Every image is considered as a matrix of pixel values. For the sake of simplicity, an example 5x5 image will have white and black pixels, so its representation consists of 0 and 1. First we multiply the values from the orange part of the input matrix (reference matrix) with the values of the filter matrix. The result is the sum of the return values. The first result value will be placed in the upper left corner of the output matrix. Then the calculation of the dot product for the next 3x3 areas of the input matrix takes place. Each subsequent value is placed according to the reference matrix shift. The filter convolves the entire input, producing a new representation of the input. An animation depicting the convolution process described above, step by step

In the pooling layers downsampling takes place. It reduces the dimensionality of the feature map. In the example below we can see how max pooling layer with a 2x2 filter works. It calculates a max value for each patch of the matrix. An array transformation where each 2x2 sub-section of a 4x4 array is replaced with a single value equal to the maximum from the given 2x2 square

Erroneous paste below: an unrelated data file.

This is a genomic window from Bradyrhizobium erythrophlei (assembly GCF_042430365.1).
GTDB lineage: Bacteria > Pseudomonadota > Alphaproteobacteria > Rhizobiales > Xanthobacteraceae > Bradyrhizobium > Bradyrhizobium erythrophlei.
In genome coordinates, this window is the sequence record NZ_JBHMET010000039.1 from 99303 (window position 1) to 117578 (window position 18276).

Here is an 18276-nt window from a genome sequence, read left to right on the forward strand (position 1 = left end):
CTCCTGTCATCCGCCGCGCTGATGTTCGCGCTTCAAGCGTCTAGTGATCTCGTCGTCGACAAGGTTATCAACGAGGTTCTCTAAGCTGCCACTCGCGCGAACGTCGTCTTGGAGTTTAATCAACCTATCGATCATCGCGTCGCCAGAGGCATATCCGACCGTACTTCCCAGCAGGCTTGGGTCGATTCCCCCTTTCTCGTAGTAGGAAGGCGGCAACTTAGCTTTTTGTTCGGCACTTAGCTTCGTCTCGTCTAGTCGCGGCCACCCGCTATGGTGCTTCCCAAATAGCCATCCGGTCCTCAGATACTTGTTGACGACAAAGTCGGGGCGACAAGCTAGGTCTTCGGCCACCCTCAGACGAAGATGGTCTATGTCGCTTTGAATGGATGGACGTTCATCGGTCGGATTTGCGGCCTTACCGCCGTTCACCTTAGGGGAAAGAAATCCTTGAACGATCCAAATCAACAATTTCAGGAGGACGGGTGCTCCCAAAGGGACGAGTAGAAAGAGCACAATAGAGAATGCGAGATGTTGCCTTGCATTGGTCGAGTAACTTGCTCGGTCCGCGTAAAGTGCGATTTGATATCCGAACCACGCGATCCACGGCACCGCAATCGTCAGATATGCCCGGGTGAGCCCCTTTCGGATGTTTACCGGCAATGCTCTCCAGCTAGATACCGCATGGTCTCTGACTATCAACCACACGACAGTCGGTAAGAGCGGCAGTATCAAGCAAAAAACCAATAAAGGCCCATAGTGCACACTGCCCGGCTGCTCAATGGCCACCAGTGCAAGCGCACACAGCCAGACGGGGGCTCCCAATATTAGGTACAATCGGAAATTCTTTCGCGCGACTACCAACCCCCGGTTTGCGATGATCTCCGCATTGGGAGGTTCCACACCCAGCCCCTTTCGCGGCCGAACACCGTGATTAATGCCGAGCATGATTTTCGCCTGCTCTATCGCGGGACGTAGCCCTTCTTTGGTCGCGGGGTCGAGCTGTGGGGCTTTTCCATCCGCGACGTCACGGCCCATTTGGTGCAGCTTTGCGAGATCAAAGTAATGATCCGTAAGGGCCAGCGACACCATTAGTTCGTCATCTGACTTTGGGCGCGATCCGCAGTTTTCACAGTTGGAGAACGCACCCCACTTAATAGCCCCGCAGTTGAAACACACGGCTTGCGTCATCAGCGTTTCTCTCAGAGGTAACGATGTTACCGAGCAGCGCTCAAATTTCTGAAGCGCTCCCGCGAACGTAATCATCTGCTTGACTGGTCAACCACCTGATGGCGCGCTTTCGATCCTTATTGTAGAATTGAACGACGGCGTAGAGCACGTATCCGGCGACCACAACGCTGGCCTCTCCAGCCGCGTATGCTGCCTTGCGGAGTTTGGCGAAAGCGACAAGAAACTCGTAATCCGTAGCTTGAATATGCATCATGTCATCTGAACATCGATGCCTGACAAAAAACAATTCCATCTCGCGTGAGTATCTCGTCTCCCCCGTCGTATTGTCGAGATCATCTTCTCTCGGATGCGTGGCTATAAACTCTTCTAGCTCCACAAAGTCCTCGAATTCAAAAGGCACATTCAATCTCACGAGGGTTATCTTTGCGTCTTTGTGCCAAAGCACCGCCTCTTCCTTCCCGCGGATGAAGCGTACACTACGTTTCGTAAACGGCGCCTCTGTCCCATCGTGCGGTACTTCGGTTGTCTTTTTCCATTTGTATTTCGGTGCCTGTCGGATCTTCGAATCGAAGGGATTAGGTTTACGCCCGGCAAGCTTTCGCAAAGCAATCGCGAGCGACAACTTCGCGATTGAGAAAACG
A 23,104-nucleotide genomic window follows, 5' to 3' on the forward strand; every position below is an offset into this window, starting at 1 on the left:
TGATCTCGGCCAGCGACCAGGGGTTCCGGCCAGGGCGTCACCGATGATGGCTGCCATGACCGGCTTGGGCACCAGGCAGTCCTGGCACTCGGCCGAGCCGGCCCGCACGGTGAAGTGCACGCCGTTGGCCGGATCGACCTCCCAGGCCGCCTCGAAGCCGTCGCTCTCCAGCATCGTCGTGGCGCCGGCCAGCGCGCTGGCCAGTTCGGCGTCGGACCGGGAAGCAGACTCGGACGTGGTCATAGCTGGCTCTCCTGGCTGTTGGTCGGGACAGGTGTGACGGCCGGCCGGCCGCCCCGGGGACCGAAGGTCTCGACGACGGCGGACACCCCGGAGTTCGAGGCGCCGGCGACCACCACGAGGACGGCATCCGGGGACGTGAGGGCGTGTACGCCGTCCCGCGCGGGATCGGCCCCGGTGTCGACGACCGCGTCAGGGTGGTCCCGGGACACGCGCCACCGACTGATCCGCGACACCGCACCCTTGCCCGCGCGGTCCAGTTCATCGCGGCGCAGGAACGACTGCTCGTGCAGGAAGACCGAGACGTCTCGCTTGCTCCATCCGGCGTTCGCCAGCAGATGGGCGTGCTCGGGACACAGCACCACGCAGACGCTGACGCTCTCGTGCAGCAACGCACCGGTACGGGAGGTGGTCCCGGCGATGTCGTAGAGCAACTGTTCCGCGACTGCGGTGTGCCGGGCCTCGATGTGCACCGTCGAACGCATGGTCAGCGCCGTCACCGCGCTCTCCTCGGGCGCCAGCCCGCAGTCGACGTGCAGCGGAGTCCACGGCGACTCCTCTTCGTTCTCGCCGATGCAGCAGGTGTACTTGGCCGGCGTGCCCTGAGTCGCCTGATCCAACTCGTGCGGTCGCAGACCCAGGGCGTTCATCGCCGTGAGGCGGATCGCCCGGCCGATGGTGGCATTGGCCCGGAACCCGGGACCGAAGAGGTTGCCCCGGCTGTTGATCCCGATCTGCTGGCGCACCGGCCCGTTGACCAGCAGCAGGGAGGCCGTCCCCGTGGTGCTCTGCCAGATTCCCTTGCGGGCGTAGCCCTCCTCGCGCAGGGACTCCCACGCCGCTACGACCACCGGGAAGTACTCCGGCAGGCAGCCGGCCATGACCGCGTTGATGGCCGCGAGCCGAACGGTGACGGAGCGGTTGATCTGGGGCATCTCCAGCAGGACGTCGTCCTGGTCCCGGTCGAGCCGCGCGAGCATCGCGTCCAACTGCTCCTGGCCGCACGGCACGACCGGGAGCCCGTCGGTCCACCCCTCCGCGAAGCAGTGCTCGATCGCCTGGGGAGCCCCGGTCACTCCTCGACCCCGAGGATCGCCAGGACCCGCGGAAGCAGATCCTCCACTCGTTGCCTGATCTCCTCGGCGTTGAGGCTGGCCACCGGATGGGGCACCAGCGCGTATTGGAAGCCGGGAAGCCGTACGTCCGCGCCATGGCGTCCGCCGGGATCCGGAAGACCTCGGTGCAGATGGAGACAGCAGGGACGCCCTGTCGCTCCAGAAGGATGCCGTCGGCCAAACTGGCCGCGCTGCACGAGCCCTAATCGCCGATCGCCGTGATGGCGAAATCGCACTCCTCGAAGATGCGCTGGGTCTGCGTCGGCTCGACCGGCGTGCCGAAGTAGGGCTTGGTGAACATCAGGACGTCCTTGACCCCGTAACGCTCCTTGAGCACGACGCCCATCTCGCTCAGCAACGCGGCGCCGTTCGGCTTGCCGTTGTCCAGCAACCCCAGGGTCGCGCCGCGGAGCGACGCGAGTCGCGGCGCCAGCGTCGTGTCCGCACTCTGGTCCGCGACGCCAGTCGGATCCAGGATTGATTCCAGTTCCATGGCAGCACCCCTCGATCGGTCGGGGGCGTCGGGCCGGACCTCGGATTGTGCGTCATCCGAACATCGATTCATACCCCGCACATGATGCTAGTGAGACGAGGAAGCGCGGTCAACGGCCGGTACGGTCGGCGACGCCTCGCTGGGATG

The objective of a fully connected layer is to take the results of the previous layers and use them to classify the image into a category.

Building Neural Network from the top using Keras

To create a neural network, it is necessary to collect data to train the model. We will use the CIFAR dataset, that contains 60000 images in the following 10 classes: airplane, automobile, bird, cat, deer, dog, frog, horse, ship, truck. There are 50000 training images and 10000 test images and each image has a resolution of 32x32 pixels.